img_51-2.jpg
The late Andrew Cumming.

You have 2 more free articles remaining

Starting in 1965 as a 13-year-old boy, he scoured the junk shops and in 1969 issued his first catalogue of detective fiction. In 1976 he took over the lease of Colin Page’s original shop in Lewes.

A determined, hardworking, and handsome young man, he devoted his life entirely to his wife Yasmine and to the rare book trade.

He built his business in the traditional way – working his way through the hierarchy in the trade as it then existed.

The small shop in Lewes High Street was a success, with bigger dealers allowed into the book room at home.

Andrew made house calls, spent time on the road, became active at local auctions and slowly graduated into the bigger London auctions, a career ladder most pre-internet dealers will recognise.

Along the way he earned money, stock, contacts, private clients, and respect.

In 1989 he bought a large building in Lewes High Street where the business has traded ever since, housing an impressive, ever-changing stock in many different fields and at many different price levels in an array of back rooms.

His shop was soon one of the prime antiquarian bookshops in the south of England, rivalled only by Colin Page owned by John Loska in Brighton. The two shops enjoyed a close relationship for many years and Brighton and Lewes became the natural first port of call for all collectors and dealers in the area.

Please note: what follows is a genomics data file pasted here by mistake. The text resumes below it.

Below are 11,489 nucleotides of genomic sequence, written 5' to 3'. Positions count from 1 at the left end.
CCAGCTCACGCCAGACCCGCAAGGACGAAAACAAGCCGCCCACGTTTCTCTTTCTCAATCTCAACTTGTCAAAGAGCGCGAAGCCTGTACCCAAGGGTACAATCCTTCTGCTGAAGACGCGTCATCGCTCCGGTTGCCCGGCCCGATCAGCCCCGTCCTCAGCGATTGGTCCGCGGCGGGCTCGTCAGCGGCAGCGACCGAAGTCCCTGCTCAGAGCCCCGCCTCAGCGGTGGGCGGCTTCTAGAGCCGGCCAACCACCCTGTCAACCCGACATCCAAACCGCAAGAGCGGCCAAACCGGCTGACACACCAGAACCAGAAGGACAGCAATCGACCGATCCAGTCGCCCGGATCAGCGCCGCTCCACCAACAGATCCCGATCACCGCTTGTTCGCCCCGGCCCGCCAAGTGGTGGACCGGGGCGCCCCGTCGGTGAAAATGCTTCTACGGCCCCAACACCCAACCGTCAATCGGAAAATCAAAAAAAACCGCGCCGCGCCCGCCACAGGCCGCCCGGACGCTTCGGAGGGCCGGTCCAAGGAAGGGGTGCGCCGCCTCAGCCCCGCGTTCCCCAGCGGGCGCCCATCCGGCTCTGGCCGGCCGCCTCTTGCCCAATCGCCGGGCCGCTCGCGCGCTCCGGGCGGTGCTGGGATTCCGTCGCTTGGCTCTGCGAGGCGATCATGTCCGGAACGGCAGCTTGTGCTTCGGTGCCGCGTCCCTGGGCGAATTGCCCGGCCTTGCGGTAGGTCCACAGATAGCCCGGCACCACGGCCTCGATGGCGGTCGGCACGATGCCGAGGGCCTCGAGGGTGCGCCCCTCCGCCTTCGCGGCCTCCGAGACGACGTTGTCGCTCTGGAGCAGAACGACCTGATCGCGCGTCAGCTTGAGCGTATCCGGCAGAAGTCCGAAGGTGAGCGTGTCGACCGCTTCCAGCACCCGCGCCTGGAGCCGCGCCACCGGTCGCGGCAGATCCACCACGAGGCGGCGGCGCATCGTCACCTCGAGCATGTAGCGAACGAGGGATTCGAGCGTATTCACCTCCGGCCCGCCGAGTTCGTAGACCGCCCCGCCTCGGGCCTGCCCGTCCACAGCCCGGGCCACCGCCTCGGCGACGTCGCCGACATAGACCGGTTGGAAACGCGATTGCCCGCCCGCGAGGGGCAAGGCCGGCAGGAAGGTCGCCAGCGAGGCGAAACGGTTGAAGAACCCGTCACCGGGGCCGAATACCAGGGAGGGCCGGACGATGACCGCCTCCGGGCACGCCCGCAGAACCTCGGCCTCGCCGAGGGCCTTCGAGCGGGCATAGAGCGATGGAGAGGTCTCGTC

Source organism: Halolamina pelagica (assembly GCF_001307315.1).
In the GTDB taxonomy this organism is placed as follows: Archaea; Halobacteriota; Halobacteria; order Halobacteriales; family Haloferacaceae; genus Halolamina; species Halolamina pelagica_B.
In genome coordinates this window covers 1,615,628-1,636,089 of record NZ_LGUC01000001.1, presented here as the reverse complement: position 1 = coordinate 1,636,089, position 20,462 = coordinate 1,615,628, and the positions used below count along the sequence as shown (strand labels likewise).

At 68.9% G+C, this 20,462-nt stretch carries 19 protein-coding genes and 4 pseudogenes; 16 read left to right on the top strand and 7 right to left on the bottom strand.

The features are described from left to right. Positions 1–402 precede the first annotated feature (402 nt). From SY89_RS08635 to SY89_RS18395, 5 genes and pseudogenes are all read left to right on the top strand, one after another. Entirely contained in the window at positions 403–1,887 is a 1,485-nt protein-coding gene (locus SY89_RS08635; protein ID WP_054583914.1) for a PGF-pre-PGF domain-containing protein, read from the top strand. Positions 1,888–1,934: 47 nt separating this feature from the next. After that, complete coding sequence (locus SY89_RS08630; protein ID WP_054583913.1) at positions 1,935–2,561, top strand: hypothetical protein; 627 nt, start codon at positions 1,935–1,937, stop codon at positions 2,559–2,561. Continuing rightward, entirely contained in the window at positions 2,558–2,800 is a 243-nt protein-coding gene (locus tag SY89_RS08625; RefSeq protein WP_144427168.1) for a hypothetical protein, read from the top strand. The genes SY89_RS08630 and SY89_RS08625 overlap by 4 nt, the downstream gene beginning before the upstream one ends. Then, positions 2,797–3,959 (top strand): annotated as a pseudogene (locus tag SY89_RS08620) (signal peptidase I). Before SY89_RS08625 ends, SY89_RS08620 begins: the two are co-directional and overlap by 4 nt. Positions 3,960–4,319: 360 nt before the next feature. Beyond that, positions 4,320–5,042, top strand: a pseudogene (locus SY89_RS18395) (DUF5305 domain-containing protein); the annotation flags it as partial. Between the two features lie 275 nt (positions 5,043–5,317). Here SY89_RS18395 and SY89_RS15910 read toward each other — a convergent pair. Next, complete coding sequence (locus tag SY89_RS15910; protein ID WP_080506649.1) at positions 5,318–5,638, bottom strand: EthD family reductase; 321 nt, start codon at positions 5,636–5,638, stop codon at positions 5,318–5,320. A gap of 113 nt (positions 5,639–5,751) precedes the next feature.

Among the unusual collections he and I bought together in the early 1980s was the library at Vaila Hall, a large mock gothic Victorian pile on a tiny island off the Shetlands.

The whole library was shipped precariously back in a small dinghy.

We also found a large collection of original Hiroshige Japanese prints in a tea chest at a Christie’s house sale and later sold them individually at Christie’s King Street. He also handled the library of the late Malcolm Muggeridge.

A canny dealer with a dry sense of humour, Andrew loved dealing, time and again cramming a massive array of stock into his basement, which he sold in total on two occasions.

Despite suffering from myotonic dystrophy for many years he refused to retire, even in failing health, and remained at the helm until the very end. He will be remembered and missed by many.

By Charles Russell (russellrarebooks.com)